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H-1B Visas: Four Sponsorship Rules Employers Must Know and Follow

Considering the growing percentage of foreign-born workers in the American workforce, particularly in professional occupations such as engineering, medicine, information technology and other sciences, many employers find the need to petition or sponsor talented employees for visas that permit hire of these employees (“employment-based visas”). Employers in this situation must be aware of the rights and responsibilities that come with the sponsorship of employment-based visas. The most common employment-based work visa is the H-1B visa, which provides temporary visa status for foreign workers who will hold specialty occupations. A specialty occupation is one which “requires theoretical and practical application of a body of highly specialized knowledge to fully perform the occupation AND which requires the attainment of a bachelor’s degree or higher in a specific specialty as a minimum for entry into the occupation in the United States.” Here are some of the important rules H-1B employers must follow to withstand government scrutiny:

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    • All Employers must pay the H-1B employee the prevailing wage for the position. The prevailing wage is determined by salary surveys conducted by reliable sources. Unfortunately, the U.S. Department of Labor (DOL) does not consider most salary surveys reliable unless they meet specific criteria. As a result, as a “safe harbor,” employers can request and use a prevailing wage determination issued by the DOL. If short on time, the employer can use the Online Wage Library on the DOL website instead. In addition to the prevailing wage requirement,employers must offer the same benefits (health, life, disability, and other insurance plans, etc.) to the H-1B employee as they do other U.S. workers.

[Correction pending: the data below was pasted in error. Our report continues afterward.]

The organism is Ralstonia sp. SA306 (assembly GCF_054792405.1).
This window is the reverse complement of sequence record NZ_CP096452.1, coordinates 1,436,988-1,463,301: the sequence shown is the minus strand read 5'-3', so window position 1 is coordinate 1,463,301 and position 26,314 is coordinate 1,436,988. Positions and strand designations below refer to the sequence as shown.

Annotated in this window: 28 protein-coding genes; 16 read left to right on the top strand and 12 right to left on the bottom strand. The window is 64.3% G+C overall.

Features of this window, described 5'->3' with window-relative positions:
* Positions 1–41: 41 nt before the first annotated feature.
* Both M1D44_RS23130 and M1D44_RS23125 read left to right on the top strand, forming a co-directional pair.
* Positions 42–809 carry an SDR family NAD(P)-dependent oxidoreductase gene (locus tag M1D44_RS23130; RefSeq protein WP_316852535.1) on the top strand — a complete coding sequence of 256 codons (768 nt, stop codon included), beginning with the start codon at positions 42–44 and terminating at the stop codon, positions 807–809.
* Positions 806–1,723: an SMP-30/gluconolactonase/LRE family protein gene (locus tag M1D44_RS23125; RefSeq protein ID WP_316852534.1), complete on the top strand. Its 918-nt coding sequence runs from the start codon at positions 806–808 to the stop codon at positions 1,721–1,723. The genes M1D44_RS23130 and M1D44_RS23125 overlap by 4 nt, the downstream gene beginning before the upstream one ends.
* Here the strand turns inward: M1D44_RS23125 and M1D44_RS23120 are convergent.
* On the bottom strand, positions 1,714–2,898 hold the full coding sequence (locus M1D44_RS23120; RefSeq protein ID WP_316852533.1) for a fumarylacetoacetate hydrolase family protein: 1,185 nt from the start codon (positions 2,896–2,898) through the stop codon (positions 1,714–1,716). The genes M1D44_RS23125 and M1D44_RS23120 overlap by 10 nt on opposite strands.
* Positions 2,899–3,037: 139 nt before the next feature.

• Under current regulations, the costs and fees, including attorney’s fees, associated with obtaining H-1B status cannot be paid by the H-1B employee if that payment would reduce the employee’s wage below the actual wage or prevailing wage (whichever is higher). In other words, if an employer requires the employee to pay the expenses associated with obtaining the H-1B, those costs must be deducted from the employee’s wage to determine whether the Employer is paying the higher of the actual wage or prevailing wage. In addition, the attorney fees can not be deducted from the employee’s paycheck.

 

    • “Benching” is strictly prohibited for H-1B employees. That is, employers must pay H-1B employees the required wage for the full amount of hours stated in the H-1B application even if the employee has no assigned work or cannot work temporarily. For example, Employer A hires a computer programmer full-time to provide consulting services to clients. If the employee is temporarily between assignments, Employer A must continue to pay him the agreed upon full-time wages.

 

  • Also, employers must pay H-1B employees no later than 30 days after the employee is enters the U.S. in H-1B status, or 60 days after persons already in the U.S. obtain H-1B status. In addition, if the Employer terminates the H-1B employee’s employment before the H-1B status expires, the Employer must pay the reasonable costs of return transportation of the employee to his or her country and notify the government of the termination. Otherwise, the employer can be responsible for wages after termination.

With the exception of the return transportation requirement (which is enforced only by a private lawsuit by the employee), the DOL is responsible for enforcing the pay issues imposed by the labor condition application (LCA) requirements of the H-1B visa. Consequently, the DOL can conduct an investigation on its own or in response to a complaint (complaints must be filed no later than 12 months after the alleged violation). Because these and other H-1B legal rules are often convoluted (some say second o

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